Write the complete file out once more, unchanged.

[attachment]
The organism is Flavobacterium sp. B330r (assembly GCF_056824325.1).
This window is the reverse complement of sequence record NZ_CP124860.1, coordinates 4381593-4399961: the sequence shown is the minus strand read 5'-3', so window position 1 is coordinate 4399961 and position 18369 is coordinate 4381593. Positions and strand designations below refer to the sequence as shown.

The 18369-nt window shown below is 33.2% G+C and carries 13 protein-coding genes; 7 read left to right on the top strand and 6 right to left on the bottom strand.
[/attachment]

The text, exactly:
The organism is Flavobacterium sp. B330r (assembly GCF_056824325.1).
This window is the reverse complement of sequence record NZ_CP124860.1, coordinates 4381593-4399961: the sequence shown is the minus strand read 5'-3', so window position 1 is coordinate 4399961 and position 18369 is coordinate 4381593. Positions and strand designations below refer to the sequence as shown.

The 18369-nt window shown below is 33.2% G+C and carries 13 protein-coding genes; 7 read left to right on the top strand and 6 right to left on the bottom strand.